The only thing between radiating light and collapsing into a dark abyss is a strong center, she said, “a center that will hold.”
Sparks talked about the reality of the pain of the world versus the sometimes-insipid messages on Christmas cards.
“I see the pain of the world and then I look at a cherub on a Christmas card, pulling an old-time Radio Flyer wagon, saying ‘Joy to the World,’ ” she said. “What does a cherub know about credit card debt, living in a refugee camp, aging parents or the New York City subway in the summer?”
But the reality of the world is harsh and volatile.
“We try to keep our heads above water and that is hard, especially if we try with a weak center,” Sparks said. “We look to our titles, our degrees, our bank accounts, even to other people to be that center, but we are looking in the wrong place.”
Sparks then told a story about a Baptist preacher who was down by the riverside, baptizing people. A man known to drink a little too much came by. The preacher grabbed him and dunked him in the water, and when he brought the man up again, the preacher asked, “Did you find Jesus?”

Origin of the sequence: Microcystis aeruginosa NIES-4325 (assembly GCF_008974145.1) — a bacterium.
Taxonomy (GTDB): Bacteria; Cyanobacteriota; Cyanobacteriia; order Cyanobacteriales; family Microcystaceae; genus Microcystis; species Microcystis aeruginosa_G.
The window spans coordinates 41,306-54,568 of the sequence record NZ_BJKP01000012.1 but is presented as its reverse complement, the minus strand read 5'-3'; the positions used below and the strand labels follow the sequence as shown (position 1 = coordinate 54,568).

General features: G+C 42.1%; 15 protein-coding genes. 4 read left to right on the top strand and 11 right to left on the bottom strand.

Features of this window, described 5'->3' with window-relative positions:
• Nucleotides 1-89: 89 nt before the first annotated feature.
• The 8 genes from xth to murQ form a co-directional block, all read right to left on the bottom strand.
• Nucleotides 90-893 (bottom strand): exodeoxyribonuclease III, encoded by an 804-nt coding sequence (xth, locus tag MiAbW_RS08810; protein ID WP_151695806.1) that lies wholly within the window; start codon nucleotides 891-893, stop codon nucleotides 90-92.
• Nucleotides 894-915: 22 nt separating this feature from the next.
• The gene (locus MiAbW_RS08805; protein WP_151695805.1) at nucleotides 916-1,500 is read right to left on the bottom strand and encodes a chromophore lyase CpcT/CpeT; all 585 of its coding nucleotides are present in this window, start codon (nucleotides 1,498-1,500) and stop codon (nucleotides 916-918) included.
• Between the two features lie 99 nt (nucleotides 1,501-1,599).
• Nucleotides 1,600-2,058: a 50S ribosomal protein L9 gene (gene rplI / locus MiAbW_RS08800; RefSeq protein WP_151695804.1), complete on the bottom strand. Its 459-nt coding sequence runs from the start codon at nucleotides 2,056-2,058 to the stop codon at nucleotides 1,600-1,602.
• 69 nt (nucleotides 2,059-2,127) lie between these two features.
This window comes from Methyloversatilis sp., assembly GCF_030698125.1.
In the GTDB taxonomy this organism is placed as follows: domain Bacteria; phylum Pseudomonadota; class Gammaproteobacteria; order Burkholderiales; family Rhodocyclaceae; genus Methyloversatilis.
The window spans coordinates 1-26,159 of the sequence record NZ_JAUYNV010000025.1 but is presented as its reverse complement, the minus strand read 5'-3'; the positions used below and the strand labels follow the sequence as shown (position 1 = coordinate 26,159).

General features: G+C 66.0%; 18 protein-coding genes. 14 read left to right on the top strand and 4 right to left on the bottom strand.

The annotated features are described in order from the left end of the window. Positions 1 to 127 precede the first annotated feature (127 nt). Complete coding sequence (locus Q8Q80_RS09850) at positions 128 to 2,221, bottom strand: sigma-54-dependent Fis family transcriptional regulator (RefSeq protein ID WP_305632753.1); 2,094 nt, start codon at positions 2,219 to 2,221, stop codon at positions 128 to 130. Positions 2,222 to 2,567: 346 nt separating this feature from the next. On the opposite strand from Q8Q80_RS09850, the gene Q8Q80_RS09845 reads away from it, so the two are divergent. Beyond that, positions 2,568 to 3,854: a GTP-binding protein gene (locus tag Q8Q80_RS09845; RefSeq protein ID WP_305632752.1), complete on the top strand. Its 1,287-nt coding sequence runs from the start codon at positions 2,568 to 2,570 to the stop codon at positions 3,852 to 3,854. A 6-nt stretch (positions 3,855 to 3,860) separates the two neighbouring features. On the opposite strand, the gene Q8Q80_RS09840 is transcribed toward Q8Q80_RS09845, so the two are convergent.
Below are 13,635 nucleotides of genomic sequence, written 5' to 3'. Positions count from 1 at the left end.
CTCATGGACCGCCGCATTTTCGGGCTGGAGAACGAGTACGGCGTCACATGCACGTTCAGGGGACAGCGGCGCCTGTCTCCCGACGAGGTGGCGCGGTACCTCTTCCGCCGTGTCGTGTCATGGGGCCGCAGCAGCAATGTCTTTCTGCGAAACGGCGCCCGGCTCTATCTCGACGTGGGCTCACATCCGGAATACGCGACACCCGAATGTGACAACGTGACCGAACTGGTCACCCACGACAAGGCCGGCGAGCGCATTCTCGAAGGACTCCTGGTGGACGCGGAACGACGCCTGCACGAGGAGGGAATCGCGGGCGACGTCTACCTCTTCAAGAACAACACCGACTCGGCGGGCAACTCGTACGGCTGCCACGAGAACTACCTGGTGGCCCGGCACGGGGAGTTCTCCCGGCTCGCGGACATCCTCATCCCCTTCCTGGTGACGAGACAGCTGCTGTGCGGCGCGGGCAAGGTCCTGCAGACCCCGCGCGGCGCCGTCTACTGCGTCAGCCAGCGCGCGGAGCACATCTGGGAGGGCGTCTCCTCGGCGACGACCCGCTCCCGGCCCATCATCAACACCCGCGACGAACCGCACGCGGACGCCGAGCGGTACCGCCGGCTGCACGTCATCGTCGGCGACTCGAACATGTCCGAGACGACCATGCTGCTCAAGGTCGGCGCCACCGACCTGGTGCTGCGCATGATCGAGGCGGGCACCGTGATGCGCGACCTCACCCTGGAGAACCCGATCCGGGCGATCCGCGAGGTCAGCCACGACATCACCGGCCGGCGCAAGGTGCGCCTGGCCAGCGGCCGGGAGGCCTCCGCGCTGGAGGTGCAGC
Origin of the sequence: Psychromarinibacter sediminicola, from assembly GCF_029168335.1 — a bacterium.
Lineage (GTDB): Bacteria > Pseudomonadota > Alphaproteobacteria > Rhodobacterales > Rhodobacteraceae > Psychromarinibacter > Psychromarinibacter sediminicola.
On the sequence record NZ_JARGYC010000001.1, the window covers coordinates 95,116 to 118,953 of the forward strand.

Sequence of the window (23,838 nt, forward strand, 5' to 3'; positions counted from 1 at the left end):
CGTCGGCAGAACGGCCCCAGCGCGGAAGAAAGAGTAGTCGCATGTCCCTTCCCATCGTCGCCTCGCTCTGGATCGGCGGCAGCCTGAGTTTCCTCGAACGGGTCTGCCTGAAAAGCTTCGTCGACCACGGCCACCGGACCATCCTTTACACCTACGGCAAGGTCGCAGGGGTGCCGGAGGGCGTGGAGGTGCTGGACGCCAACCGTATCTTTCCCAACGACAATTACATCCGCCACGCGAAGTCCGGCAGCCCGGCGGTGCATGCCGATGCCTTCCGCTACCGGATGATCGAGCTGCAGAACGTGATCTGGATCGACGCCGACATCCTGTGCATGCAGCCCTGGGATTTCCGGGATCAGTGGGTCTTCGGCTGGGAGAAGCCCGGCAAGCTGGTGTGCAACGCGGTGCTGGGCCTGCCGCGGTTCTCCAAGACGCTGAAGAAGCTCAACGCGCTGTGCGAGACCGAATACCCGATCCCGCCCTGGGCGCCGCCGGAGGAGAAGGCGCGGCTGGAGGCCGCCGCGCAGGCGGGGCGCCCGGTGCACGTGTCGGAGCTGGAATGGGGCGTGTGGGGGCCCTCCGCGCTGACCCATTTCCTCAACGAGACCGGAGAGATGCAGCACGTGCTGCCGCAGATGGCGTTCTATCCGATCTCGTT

The man answered, “No.” The preacher dunked him two more times and each time asked, “Did you find Jesus?” After the third time, the man asked the preacher, “Are you sure this is where Jesus fell in?”
King Solomon, writing in Ecclesiastes, proclaimed all the great deeds he had done, all the gold he had acquired and then said, “This center can’t hold. All is vanity. I have been chasing the wind and nothing has been gained.”
“We are not so different,” Sparks said. “We may not plant a vineyard, but we definitely drink the harvest. What is earthly and superficial won’t last forever. That big house you built won’t last forever; Botox only lasts three months.”
Sparks said people need to be more like stars.
“My point is, we need light to stay bright and strong like a star, so we can find a star to lead us on and, like the wise men, to find the way home,” she said. “That little light of hope is born within us. It may not be bright sometimes, but it is still there. You need to keep your heart full of hope, the fuel of the Christ child.”